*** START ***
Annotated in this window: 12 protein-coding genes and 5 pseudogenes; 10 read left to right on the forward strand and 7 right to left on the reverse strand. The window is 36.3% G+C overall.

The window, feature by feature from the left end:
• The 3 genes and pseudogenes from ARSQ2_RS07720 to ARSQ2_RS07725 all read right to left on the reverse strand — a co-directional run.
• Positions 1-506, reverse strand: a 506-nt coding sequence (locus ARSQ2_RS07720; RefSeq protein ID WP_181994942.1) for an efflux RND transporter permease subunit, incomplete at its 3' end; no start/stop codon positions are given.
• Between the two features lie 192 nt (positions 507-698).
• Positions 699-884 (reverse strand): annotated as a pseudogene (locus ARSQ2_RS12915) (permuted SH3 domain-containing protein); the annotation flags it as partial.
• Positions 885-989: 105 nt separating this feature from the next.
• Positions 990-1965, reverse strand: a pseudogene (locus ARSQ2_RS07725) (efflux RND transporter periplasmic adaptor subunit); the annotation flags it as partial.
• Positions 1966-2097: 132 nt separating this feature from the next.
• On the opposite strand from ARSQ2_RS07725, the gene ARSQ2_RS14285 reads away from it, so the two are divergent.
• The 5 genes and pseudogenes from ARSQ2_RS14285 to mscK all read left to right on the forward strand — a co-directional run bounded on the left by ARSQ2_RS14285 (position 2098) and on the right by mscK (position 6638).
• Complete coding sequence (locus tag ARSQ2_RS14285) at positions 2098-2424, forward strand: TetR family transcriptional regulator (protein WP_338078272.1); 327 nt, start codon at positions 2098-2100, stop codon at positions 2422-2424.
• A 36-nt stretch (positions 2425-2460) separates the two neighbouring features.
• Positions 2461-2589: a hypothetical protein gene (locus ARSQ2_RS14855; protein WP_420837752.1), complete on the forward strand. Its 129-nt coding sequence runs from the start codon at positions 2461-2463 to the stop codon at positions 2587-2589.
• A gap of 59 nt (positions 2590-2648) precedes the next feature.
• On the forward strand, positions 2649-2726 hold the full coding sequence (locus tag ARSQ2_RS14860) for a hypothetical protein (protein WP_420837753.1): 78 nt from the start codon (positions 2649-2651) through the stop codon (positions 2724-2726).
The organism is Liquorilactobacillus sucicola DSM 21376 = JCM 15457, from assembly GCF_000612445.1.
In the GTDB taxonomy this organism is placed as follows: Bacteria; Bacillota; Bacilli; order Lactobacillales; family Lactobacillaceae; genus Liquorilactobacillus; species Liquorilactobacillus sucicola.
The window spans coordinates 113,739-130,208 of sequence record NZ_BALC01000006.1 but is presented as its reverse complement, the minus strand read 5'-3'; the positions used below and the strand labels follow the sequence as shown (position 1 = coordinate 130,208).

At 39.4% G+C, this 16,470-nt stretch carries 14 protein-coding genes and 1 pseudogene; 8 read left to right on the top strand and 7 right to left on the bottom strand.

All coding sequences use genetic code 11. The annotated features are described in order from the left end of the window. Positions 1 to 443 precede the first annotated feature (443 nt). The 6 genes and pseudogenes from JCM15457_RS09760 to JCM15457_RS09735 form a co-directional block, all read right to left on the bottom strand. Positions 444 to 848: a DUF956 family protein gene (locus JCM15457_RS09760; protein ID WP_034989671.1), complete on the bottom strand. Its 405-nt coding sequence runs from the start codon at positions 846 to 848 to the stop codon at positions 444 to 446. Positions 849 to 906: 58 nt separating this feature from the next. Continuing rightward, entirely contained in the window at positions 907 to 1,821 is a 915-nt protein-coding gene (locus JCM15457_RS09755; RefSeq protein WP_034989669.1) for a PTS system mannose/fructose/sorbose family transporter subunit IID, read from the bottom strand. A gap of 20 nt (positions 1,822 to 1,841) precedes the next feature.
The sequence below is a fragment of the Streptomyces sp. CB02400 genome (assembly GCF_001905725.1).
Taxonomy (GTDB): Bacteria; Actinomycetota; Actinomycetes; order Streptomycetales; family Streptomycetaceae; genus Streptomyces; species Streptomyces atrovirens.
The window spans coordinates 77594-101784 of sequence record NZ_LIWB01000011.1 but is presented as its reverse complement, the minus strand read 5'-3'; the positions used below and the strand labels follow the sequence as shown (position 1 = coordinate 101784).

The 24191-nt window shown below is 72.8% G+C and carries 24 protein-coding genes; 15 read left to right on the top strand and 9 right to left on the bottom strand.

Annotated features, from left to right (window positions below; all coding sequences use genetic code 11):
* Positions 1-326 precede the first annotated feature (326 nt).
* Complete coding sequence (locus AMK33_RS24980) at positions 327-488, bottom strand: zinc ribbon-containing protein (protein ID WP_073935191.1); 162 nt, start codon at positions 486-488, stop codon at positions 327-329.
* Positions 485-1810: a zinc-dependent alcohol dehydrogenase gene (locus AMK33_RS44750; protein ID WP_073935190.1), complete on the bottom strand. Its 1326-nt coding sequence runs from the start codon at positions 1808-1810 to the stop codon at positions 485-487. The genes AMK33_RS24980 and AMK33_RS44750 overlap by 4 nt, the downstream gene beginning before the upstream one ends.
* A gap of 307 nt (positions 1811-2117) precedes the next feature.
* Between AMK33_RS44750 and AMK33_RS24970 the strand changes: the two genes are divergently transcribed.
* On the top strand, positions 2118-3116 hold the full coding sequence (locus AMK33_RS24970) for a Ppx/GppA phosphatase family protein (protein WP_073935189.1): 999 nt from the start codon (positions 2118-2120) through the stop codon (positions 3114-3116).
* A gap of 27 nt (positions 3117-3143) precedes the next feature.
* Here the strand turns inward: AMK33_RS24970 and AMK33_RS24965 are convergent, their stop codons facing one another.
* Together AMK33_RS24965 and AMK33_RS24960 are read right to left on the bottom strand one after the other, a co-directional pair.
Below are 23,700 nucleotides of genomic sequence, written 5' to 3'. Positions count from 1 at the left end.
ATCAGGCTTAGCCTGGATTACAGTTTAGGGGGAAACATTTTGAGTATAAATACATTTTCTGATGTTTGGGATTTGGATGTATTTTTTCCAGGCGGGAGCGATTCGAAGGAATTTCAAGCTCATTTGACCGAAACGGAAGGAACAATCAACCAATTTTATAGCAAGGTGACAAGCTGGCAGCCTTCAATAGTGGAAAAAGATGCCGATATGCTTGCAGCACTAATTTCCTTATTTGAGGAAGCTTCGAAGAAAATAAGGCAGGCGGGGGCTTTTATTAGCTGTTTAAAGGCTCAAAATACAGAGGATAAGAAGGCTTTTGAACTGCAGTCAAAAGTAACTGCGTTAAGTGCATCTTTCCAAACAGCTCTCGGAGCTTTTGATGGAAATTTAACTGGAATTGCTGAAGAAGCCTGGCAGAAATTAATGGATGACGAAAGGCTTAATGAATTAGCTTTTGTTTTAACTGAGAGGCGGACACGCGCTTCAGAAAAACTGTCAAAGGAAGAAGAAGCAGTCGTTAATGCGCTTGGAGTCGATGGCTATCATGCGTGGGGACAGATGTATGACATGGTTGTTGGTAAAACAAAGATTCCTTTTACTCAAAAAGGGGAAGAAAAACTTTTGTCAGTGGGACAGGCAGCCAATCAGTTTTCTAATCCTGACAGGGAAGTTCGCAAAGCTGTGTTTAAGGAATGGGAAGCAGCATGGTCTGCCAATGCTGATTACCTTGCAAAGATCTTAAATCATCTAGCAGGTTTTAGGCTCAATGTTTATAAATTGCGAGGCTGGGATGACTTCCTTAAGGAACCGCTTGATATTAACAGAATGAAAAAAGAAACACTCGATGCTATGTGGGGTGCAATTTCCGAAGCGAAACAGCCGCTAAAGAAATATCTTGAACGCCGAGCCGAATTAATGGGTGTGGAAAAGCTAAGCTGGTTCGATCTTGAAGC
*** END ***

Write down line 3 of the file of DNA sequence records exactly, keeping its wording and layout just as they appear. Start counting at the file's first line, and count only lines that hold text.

• The 3 genes and pseudogenes from ARSQ2_RS07720 to ARSQ2_RS07725 all read right to left on the reverse strand — a co-directional run.